Book sheds light on life of NZ social activist

04 October 2013

The development of race relations and biculturalism in New Zealand is explored in a new biography published by Canterbury University Press this month.

Book sheds light on life of NZ social activist - Imported from Legacy News system

The development of race relations and biculturalism in New Zealand is explored in a new biography published by Canterbury University Press this month.

Paikea: The Life of ILG Sutherland explores the life of scholar, cultural anthropologist and social activist Ivan Sutherland (1897-1952), who was committed to a bicultural New Zealand and worked tirelessly to promote understanding of Māori aspirations in the first half of the 20th century.

The book’s author, Oliver Sutherland, is Sutherland’s son and said his father was “an enthusiastic advocate for Māori self-determination”.

“He became a close friend of the great Māori leader and politician Sir Apirana Ngata and, at the time of Ngata’s resignation from Cabinet in 1934, he wrote a book called The Māori Situation. It was the first time anyone had spelt out what race relations had been and what they could be in New Zealand. I believe the book helped lay the groundwork for New Zealand becoming a bicultural society.”

Sutherland went on to edit The Māori People Today (1940), which was a comprehensive survey of the Māori situation 100 years after the signing of the Treaty of Waitangi.

“Through his work, Ivan was advocating for a more harmonious relationship between Māori and Pakeha. He was a humanist with a strong social commitment,” said Oliver.

Sutherland’s relationship with Ngata drew him into the world of Ngati Porou. As a sign of respect for him, Ngati Porou gave him the name of one of their legendary ancestors, Paikea. 

Sutherland was also involved in a number of progressive community initiatives. The book details his involvement in the debate over New Zealand's eugenics movement, the development of publicly owned broadcasting in New Zealand and the entry of Jewish refugees to New Zealand prior to and during the Second World War.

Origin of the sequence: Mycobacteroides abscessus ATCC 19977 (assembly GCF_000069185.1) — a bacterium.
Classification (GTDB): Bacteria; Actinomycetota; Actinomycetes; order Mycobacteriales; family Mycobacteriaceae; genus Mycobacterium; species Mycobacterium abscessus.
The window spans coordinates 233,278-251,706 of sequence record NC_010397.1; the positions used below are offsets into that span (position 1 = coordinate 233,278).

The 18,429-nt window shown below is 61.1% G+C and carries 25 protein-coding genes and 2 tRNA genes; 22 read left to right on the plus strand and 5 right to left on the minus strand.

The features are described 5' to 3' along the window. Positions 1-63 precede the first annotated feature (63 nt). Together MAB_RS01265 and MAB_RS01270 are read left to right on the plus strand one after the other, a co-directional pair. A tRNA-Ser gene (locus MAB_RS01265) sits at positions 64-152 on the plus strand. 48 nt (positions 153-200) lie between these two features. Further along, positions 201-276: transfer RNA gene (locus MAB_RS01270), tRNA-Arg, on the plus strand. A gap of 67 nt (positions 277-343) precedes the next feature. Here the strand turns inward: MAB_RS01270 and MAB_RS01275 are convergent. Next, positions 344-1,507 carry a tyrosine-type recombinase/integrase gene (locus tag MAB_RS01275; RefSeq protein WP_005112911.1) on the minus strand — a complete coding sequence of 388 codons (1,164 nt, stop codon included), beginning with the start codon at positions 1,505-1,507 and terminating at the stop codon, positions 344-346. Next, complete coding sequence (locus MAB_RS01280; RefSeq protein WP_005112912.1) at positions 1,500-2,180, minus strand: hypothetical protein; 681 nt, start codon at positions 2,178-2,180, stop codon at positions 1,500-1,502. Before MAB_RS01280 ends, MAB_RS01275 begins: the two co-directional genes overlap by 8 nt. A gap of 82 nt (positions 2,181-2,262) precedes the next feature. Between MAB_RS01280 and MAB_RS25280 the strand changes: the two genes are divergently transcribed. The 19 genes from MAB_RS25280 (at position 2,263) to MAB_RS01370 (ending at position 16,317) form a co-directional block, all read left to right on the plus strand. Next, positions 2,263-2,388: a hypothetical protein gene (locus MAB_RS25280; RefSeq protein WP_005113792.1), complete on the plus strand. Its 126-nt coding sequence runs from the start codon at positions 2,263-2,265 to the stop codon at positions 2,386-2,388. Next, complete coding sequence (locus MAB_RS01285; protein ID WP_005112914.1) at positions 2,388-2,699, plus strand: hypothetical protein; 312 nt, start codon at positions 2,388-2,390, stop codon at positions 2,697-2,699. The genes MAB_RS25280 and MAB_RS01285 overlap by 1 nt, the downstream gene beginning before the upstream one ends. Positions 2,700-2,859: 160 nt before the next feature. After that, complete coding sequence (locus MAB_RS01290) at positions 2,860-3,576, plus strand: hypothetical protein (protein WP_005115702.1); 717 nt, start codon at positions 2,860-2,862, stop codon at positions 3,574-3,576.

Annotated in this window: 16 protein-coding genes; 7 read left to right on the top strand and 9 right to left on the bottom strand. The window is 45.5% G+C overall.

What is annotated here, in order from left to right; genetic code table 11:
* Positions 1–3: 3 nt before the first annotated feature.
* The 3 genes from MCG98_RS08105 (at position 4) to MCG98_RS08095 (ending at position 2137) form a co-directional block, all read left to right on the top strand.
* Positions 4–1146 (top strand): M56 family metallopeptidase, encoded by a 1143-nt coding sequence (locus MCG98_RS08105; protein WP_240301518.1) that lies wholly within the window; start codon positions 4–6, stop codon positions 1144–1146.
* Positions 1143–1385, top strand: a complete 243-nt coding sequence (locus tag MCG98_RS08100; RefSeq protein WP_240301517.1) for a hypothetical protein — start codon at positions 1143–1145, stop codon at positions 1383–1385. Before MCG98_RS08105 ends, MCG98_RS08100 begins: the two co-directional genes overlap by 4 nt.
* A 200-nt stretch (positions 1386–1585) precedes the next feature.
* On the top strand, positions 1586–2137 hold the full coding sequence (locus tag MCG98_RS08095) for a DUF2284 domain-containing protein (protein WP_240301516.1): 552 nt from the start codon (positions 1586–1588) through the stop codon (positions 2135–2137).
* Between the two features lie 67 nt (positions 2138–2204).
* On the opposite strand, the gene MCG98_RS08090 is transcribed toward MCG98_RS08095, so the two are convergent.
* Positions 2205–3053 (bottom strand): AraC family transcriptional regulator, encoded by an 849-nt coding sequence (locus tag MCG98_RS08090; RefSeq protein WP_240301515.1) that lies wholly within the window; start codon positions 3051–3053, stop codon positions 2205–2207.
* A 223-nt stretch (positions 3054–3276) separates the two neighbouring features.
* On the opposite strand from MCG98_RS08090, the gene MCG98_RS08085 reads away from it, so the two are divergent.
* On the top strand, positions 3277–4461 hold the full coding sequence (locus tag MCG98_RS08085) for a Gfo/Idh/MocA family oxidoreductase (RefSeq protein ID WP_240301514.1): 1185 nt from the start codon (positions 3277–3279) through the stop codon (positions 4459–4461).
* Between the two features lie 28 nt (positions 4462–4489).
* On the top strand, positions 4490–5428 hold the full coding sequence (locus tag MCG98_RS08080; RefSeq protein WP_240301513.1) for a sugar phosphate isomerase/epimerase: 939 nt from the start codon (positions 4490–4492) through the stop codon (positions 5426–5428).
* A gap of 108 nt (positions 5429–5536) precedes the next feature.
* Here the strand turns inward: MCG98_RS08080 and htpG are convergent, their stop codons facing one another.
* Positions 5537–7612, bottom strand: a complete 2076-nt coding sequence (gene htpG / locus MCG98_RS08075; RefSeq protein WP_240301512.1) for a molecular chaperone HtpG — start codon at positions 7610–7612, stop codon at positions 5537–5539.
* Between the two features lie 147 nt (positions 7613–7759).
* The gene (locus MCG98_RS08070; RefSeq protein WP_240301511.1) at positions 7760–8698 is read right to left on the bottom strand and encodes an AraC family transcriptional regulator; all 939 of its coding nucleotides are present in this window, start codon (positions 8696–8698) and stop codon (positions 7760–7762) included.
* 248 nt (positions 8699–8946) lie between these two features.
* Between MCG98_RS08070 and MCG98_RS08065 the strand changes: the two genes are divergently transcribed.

It also details the sometimes difficult relationship Sutherland had with philosopher Dr Karl Popper, with whom Sutherland worked with while professor of philosophy at the then Canterbury University College.

“My book sheds new light on the relationship and, I believe, helps set the record straight by providing a more balanced view of the relationship,” said Oliver.

“My father died when I was eight-years old so I didn’t really know him at all but by writing this book I discovered he was a compassionate man, a humanist with a strong social commitment. Even though he died unexpectedly early, his story is a very positive one.”

Paikea: The Life of ILG Sutherland will be launched on 8 October by broadcaster Whai Ngata at Tairāwhiti-Hinepare Marae, Rangitukia, in conjunction with the 2013 Sir Apirana Ngata Memorial Lectures.

A second launch by Professor Tim Beaglehole will be held on 10 October at Unity Books in Wellington.

You can listen to Oliver Sutherland being interviewed by Chris Laidlaw on Radio New Zealand here.

About the author:
Oliver Sutherland, a retired scientist, studied at the University of Canterbury, Cambridge University and the University of California (Berkeley). He joined the DSIR in 1969 and remained with the department and then Manaaki Whenua Landcare Research until 2003. In 1970 he joined the Nelson Maori Committee, helped establish the Nelson Race Relations Action Group and, in 1973, the Auckland Committee on Racism and Discrimination. He led an attack on the mono-culturalism of the science sector in the mid-1980s and helped conceive and frame the Native Flora and Fauna Claim to the Waitangi Tribunal. 


  • Paikea: The Life of ILG Sutherland by Oliver Sutherland, published by Canterbury University Press, October 2013, RRP NZ$65, ISBN 978-1-927145-43-2


For more information please contact:
Stacey Doornenbal
Canterbury University Press
ph: + 64 3 364 2984